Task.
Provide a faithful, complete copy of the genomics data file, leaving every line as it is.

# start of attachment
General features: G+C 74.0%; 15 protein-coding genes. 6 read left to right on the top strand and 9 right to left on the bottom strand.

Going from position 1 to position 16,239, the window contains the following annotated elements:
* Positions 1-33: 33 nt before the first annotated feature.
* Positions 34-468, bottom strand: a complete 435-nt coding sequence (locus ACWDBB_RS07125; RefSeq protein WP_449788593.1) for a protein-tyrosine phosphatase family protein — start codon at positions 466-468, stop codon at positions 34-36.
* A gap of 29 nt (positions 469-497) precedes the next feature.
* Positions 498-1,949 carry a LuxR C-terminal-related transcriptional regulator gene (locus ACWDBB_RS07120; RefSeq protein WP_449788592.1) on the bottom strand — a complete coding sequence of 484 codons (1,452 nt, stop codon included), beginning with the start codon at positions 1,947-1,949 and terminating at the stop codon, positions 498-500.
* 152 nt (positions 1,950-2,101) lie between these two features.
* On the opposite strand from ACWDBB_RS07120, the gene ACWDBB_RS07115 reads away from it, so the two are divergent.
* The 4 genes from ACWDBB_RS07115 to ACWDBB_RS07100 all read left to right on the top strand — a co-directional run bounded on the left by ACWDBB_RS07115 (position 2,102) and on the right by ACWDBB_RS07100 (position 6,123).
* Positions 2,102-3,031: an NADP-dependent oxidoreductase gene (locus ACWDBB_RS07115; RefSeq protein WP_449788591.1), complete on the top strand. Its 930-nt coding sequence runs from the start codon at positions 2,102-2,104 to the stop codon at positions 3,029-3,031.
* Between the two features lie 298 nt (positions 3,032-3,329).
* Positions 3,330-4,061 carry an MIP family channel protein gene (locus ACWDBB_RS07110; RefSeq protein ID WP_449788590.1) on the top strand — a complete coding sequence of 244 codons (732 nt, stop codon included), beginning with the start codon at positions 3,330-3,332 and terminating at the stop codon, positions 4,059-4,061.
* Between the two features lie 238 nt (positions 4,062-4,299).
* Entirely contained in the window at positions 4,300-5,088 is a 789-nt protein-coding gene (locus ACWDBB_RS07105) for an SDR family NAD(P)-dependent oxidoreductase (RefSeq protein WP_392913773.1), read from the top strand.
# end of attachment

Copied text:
General features: G+C 74.0%; 15 protein-coding genes. 6 read left to right on the top strand and 9 right to left on the bottom strand.

Going from position 1 to position 16,239, the window contains the following annotated elements:
* Positions 1-33: 33 nt before the first annotated feature.
* Positions 34-468, bottom strand: a complete 435-nt coding sequence (locus ACWDBB_RS07125; RefSeq protein WP_449788593.1) for a protein-tyrosine phosphatase family protein — start codon at positions 466-468, stop codon at positions 34-36.
* A gap of 29 nt (positions 469-497) precedes the next feature.
* Positions 498-1,949 carry a LuxR C-terminal-related transcriptional regulator gene (locus ACWDBB_RS07120; RefSeq protein WP_449788592.1) on the bottom strand — a complete coding sequence of 484 codons (1,452 nt, stop codon included), beginning with the start codon at positions 1,947-1,949 and terminating at the stop codon, positions 498-500.
* 152 nt (positions 1,950-2,101) lie between these two features.
* On the opposite strand from ACWDBB_RS07120, the gene ACWDBB_RS07115 reads away from it, so the two are divergent.
* The 4 genes from ACWDBB_RS07115 to ACWDBB_RS07100 all read left to right on the top strand — a co-directional run bounded on the left by ACWDBB_RS07115 (position 2,102) and on the right by ACWDBB_RS07100 (position 6,123).
* Positions 2,102-3,031: an NADP-dependent oxidoreductase gene (locus ACWDBB_RS07115; RefSeq protein WP_449788591.1), complete on the top strand. Its 930-nt coding sequence runs from the start codon at positions 2,102-2,104 to the stop codon at positions 3,029-3,031.
* Between the two features lie 298 nt (positions 3,032-3,329).
* Positions 3,330-4,061 carry an MIP family channel protein gene (locus ACWDBB_RS07110; RefSeq protein ID WP_449788590.1) on the top strand — a complete coding sequence of 244 codons (732 nt, stop codon included), beginning with the start codon at positions 3,330-3,332 and terminating at the stop codon, positions 4,059-4,061.
* Between the two features lie 238 nt (positions 4,062-4,299).
* Entirely contained in the window at positions 4,300-5,088 is a 789-nt protein-coding gene (locus ACWDBB_RS07105) for an SDR family NAD(P)-dependent oxidoreductase (RefSeq protein WP_392913773.1), read from the top strand.